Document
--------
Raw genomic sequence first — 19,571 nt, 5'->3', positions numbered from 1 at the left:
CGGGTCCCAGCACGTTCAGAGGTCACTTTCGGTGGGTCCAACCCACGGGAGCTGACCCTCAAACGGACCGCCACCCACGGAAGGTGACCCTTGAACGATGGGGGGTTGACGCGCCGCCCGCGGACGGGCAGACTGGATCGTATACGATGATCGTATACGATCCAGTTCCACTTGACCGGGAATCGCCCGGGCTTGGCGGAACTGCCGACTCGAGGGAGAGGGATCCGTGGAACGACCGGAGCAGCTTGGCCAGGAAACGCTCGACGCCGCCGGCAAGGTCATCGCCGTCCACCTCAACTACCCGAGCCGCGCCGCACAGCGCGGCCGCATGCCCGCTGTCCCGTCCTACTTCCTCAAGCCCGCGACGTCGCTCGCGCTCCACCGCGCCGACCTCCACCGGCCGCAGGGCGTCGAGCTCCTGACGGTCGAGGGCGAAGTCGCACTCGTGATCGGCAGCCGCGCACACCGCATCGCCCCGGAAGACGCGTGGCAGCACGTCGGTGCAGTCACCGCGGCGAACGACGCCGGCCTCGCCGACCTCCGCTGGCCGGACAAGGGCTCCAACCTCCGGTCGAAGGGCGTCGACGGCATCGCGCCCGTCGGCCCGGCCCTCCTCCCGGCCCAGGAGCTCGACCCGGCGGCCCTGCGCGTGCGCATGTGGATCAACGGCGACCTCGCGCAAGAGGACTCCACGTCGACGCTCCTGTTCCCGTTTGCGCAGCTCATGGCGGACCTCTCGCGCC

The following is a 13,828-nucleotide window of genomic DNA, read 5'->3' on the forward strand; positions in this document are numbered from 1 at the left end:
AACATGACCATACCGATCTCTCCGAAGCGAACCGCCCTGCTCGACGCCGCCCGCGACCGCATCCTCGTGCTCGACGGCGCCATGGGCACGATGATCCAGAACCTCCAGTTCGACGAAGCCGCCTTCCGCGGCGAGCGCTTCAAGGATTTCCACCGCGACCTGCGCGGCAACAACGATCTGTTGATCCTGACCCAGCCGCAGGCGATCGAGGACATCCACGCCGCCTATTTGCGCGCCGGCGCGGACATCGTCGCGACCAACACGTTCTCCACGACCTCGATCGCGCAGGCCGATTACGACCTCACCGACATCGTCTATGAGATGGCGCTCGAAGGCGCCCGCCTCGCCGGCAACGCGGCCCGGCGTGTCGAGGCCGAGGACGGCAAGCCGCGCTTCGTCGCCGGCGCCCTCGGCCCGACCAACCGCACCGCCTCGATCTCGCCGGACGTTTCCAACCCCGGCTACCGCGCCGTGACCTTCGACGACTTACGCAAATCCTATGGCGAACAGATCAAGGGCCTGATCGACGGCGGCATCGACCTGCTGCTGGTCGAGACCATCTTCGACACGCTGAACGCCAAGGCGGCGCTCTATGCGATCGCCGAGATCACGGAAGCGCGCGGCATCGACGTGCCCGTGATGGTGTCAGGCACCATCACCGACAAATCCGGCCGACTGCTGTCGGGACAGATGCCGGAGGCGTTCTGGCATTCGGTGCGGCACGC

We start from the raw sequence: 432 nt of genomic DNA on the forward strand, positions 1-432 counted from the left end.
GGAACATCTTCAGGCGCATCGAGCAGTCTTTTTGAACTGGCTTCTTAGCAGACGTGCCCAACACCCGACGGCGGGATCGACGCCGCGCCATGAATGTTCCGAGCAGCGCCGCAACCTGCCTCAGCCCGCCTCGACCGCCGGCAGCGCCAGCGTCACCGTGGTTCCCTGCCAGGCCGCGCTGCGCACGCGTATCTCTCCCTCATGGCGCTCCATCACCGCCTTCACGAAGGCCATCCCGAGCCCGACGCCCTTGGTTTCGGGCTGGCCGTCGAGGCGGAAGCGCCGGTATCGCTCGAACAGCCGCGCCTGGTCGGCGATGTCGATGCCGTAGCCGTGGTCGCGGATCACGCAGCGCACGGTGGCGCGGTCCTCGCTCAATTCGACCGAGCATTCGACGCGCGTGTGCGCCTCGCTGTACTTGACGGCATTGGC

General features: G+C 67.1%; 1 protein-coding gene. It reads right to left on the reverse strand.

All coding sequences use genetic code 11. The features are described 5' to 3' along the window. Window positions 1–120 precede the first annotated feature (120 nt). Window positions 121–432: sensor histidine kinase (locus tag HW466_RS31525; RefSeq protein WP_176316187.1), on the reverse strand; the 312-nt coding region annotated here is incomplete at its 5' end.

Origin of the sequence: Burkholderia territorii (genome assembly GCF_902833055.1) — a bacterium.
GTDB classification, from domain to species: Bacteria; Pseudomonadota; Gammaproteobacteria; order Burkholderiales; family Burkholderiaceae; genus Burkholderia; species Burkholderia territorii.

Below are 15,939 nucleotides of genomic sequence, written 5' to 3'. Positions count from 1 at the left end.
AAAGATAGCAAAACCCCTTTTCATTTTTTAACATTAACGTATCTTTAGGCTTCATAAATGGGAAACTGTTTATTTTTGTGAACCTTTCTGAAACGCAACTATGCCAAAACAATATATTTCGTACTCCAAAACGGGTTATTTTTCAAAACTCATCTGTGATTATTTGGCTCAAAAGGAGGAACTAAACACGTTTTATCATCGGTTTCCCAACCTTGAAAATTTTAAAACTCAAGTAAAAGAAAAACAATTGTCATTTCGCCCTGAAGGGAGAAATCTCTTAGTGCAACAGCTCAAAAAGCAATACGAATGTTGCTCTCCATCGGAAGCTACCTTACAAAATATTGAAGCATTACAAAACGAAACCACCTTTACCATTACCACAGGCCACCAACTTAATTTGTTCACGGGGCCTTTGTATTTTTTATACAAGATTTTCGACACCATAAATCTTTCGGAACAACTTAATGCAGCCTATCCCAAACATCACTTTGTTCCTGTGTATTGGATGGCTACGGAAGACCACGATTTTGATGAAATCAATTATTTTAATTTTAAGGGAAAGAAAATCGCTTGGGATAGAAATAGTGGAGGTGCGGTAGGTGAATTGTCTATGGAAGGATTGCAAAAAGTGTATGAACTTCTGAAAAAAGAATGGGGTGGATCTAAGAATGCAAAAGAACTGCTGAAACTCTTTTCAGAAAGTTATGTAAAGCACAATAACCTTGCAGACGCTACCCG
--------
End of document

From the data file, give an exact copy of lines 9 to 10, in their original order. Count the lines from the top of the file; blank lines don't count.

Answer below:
Origin of the sequence: Burkholderia territorii (genome assembly GCF_902833055.1) — a bacterium.
GTDB classification, from domain to species: Bacteria; Pseudomonadota; Gammaproteobacteria; order Burkholderiales; family Burkholderiaceae; genus Burkholderia; species Burkholderia territorii.